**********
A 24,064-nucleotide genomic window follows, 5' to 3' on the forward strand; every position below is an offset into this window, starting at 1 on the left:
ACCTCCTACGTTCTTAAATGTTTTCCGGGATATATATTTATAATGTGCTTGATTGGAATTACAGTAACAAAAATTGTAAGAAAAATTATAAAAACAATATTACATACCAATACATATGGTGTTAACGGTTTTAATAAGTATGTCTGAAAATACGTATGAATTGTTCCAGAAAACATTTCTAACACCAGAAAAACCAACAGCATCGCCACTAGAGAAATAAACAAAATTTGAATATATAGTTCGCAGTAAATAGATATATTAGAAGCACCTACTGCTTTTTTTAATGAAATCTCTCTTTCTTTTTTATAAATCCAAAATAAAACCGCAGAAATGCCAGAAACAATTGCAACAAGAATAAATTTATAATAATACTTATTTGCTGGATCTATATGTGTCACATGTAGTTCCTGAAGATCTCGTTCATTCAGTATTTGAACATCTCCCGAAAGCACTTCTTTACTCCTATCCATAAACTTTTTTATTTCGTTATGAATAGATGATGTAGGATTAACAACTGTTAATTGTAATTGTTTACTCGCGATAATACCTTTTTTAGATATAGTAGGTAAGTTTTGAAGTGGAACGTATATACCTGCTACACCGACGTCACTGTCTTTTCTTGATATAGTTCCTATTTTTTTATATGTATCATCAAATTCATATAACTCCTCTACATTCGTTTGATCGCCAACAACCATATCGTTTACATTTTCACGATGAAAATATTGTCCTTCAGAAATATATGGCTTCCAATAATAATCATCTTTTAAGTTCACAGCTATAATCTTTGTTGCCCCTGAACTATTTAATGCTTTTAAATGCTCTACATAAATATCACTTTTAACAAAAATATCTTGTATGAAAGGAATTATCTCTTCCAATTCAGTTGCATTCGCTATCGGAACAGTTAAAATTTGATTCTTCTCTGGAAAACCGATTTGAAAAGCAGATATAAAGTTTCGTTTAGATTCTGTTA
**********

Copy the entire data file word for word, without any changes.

A 24,064-nucleotide genomic window follows, 5' to 3' on the forward strand; every position below is an offset into this window, starting at 1 on the left:
ACCTCCTACGTTCTTAAATGTTTTCCGGGATATATATTTATAATGTGCTTGATTGGAATTACAGTAACAAAAATTGTAAGAAAAATTATAAAAACAATATTACATACCAATACATATGGTGTTAACGGTTTTAATAAGTATGTCTGAAAATACGTATGAATTGTTCCAGAAAACATTTCTAACACCAGAAAAACCAACAGCATCGCCACTAGAGAAATAAACAAAATTTGAATATATAGTTCGCAGTAAATAGATATATTAGAAGCACCTACTGCTTTTTTTAATGAAATCTCTCTTTCTTTTTTATAAATCCAAAATAAAACCGCAGAAATGCCAGAAACAATTGCAACAAGAATAAATTTATAATAATACTTATTTGCTGGATCTATATGTGTCACATGTAGTTCCTGAAGATCTCGTTCATTCAGTATTTGAACATCTCCCGAAAGCACTTCTTTACTCCTATCCATAAACTTTTTTATTTCGTTATGAATAGATGATGTAGGATTAACAACTGTTAATTGTAATTGTTTACTCGCGATAATACCTTTTTTAGATATAGTAGGTAAGTTTTGAAGTGGAACGTATATACCTGCTACACCGACGTCACTGTCTTTTCTTGATATAGTTCCTATTTTTTTATATGTATCATCAAATTCATATAACTCCTCTACATTCGTTTGATCGCCAACAACCATATCGTTTACATTTTCACGATGAAAATATTGTCCTTCAGAAATATATGGCTTCCAATAATAATCATCTTTTAAGTTCACAGCTATAATCTTTGTTGCCCCTGAACTATTTAATGCTTTTAAATGCTCTACATAAATATCACTTTTAACAAAAATATCTTGTATGAAAGGAATTATCTCTTCCAATTCAGTTGCATTCGCTATCGGAACAGTTAAAATTTGATTCTTCTCTGGAAAACCGATTTGAAAAGCAGATATAAAGTTTCGTTTAGATTCTGTTA